17Artificial Media Serum containing media Serum-free media (defined culture media)Chemically defined mediaProtein-free media
18Basic Components of Culture Media Culture media (as a powder or as a liquid) contains:amino acidsGlucoseSaltsVitaminsOther nutrientsThe requirements for these components vary among cell lines, and these differences are partly responsible for the extensive number of medium formulations .
19Natural buffering system HEPESPhenol red as a pH indicator (yellow or purple)Inorganic saltAmino Acids (L-glutamine)CarbohydratesProteins and Peptides (important in serum-free media. Serum is a rich source of proteins and includes albumin, transferrin, aprotinin, fetuin, and fibronectinFatty Acids and LipidsVitaminsTrace Elements
28Media Supplements Serum in Media Antibiotics Basic nutrients Growth factors and hormonesBinding proteinsPromote attachment of cells to the substrateProtease inhibitorsProvides minerals, like Na+, K+, Zn2+, Fe2+, etcProtects cells from mechanical damages during agitation of suspension culturesActs a bufferAntibiotics
29Aseptic conditionsSwitch on the laminar flow cabinet 20 mts prior to start workingSwab all bottle tops & necks with 70% ethanolIf working on the bench use a Bunsen flameFlame all bottle necks & pipette by passing very quickly through the hottest part of the flameAvoiding placing caps & pipettes down on the bench; practice holding bottle tops with the little fingerWork either left to right or vice versa, so that all material goes to one side, once finishedClean up spills immediately & always leave the work place neat & tidyNever use the same media bottle for different cell lines.If caps are dropped or bottles touched unconditionally touched, replace them with new onesNecks of glass bottles prefer heat at least for 60 secs at a temperature of 200 CNever use stock of materials during handling of cells.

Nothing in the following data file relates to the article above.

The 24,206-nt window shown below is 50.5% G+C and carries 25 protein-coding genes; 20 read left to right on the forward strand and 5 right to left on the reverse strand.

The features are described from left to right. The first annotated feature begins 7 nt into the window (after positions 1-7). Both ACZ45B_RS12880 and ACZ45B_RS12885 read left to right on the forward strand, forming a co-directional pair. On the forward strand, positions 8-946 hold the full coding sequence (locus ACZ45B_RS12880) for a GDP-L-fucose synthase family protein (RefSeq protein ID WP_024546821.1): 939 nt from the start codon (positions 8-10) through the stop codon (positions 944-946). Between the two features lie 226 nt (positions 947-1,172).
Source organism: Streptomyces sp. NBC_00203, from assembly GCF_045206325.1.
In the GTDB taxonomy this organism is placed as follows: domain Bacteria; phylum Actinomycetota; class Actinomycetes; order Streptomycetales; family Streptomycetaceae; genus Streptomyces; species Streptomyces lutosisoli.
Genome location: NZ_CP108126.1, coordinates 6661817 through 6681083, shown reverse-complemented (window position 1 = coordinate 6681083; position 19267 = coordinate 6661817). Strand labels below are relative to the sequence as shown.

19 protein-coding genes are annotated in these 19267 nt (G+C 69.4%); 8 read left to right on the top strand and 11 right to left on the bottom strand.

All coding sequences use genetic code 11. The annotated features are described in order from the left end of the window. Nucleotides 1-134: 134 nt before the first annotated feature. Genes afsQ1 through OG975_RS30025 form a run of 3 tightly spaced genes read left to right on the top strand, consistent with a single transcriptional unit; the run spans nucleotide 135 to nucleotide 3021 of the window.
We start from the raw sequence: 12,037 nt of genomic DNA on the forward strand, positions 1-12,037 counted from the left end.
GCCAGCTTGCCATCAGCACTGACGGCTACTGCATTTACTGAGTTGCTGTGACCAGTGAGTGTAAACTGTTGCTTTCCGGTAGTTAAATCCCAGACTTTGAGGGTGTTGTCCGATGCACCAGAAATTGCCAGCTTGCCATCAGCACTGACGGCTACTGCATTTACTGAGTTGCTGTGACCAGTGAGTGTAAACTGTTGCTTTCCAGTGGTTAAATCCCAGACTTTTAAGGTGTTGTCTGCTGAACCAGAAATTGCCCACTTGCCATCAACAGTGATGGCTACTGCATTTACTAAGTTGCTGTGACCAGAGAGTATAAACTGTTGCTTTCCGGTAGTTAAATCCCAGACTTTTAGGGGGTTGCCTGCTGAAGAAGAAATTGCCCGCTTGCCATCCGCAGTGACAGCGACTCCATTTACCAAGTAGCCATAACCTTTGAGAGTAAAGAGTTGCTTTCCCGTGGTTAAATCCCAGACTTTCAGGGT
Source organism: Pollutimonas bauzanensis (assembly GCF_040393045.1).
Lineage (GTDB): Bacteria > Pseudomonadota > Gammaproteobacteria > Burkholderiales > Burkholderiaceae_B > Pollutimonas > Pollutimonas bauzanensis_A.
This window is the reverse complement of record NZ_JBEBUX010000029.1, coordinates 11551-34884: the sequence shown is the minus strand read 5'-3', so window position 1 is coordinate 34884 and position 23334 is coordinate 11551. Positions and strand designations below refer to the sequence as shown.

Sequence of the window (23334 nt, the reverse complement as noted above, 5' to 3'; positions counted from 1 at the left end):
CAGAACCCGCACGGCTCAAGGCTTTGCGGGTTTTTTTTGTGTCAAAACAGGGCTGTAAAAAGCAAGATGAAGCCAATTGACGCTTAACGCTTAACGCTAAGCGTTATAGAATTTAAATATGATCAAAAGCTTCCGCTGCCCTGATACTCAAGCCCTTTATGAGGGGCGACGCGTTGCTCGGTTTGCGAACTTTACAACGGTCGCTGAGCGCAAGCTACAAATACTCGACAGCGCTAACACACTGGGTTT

30Contaminant’s of cell culture Cell culture contaminants of two typesChemical-difficult to detect caused by endotoxins, plasticizers, metal ions or traces of disinfectants that are invisibleBiological-cause visible effects on the culture they are mycoplasma, yeast, bacteria or fungus or also from cross-contamination of cells from other cell lines
31Effects of Biological Contamination’s They competes for nutrients with host cellsSecreted acidic or alkaline by-products ceases the growth of the host cellsDegraded arginine & purine inhibits the synthesis of histone and nucleic acidThey also produces H2O2 which is directly toxic to cells
32Detection of contaminants In general: turbid culture media, change in growth rates, abnormally high pH, poor attachment, multi-nucleated cells, graining cellular appearance, vacuolization, inclusion bodies and cell lysisYeast, bacteria & fungi usually shows visible effect on the culture (changes in medium turbidity or pH)Mycoplasma detected by direct DNA staining with intercalating fluorescent substances e.g. Hoechst 33258Mycoplasma also detected by enzyme immunoassay by specific antisera or monoclonal abs or by PCR amplification of mycoplasmal RNAThe best and the oldest way to eliminate contamination is to discard the infected cell lines directly